Goodnight Sweetheart

I’m currently working my way through all six series of ‘Goodnight Sweetheart’ starring Nicholas Lyndhurst and devised by Lawrence Marks and Maurice Gran. Gary Sparrow, a TV repair man in the ’90s married to the go-getting Yvonne, discovers by accident that he can travel back in time to the 1940’s. He finds himself in a wartime pub and after the initial bafflement gets to know people, explaining his weird clothes and outlandish expressions by saying he’s spent time in America. He returns home with no intention of going back there but is drawn by his attraction to Phoebe whose father runs the pub. Thereafter each episode finds him dividing his life between wartime London and the 1990’s. There’s lots of humour here arising from the time difference but what makes the series so good is its inventiveness. Gary needs a confidant and finds one in his friend Ron who, very handily, is a printer and supplies Gary with wartime five pound notes. Gary’s cover story for Phoebe is his secret war work (he’s a spy, though he can’t talk about it) and once he opens a 1940s memorabilia shop his cover story for Yvonne is that he has to go to trade fairs.

This could easily have been a series about a man who is discontented with his feminist wife and prefers someone more biddable in the 1940’s, but it’s much more subtle than that – and anyway, Phoebe’s no pushover. It could easily be a story of someone very pleased with himself that he’s managed to get away with bigamy, but it’s not that either: Gary is tormented by guilt and unable to give up either of his wives. When Phoebe falls pregnant he almost chooses to stay in the past but he can’t give Yvonne up.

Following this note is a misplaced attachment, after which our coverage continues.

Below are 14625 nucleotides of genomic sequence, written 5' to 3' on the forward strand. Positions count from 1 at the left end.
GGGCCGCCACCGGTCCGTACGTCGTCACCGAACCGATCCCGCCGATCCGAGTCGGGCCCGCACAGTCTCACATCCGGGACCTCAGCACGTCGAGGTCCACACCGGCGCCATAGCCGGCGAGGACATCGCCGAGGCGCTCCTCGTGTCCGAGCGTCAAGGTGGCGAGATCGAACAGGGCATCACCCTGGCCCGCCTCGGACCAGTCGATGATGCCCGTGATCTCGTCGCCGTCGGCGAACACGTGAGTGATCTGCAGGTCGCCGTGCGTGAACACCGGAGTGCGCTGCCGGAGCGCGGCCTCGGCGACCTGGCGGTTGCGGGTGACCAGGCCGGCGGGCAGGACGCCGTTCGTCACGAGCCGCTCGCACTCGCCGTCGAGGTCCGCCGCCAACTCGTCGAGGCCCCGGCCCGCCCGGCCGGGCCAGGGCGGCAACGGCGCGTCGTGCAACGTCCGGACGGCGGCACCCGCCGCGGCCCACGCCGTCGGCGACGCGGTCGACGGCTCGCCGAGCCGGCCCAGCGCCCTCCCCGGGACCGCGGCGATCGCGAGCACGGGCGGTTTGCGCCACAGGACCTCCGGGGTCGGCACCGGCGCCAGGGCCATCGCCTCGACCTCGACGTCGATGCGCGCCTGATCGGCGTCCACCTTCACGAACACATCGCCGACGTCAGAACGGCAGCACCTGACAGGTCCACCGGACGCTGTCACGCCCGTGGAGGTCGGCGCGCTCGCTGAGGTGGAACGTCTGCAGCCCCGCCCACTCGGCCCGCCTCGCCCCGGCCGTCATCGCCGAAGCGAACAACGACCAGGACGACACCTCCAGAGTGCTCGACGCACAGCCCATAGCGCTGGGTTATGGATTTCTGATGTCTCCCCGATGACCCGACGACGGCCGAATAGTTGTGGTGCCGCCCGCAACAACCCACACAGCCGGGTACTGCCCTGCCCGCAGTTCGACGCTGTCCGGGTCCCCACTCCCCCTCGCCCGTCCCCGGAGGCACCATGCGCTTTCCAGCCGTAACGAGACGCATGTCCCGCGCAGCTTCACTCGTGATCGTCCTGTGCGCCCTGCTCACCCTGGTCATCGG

Nicholas Lyndhurst won awards for this two years running as the nation’s favourite comedy performer, and deservedly so. He’s a terrific comic actor and no-one can do slow reactions like him – see his performance in Only Fools and Horses as the ‘plonker’ Rodney who always gets it wrong. The series ends with the war and with Gary having to stay in the 1940’s but there’s a coda in 2016 with a one-off episode called ‘Many Happy Returns’ when he manages to come back to the present day. It’s on Britbox right now so have a look if you haven’t seen it, and if you have it’s a great nostalgia-fest – in more ways than one.

I’ve been doing a bit of time travel myself in a literary sense with a series of stories about a time portal. The main character works for a company that can bring famous people here from the past. They can only come for a day and their memories are wiped as they go back so that nothing in the past is changed (this was Gary Sparrow’s problem.) The main character’s area of expertise is literature; she’s hosted Dickens, George Orwell and C S Lewis among others, but something nearly always goes wrong. She longs for Jane Austen but never gets her, and is lumbered with Stalin after mentioning her history A Level. One of these stories, ‘George Orwell is Better than War-Warwell’ (geddit?) has been published in Stand magazine and I hope to publish others soon.

Kirk out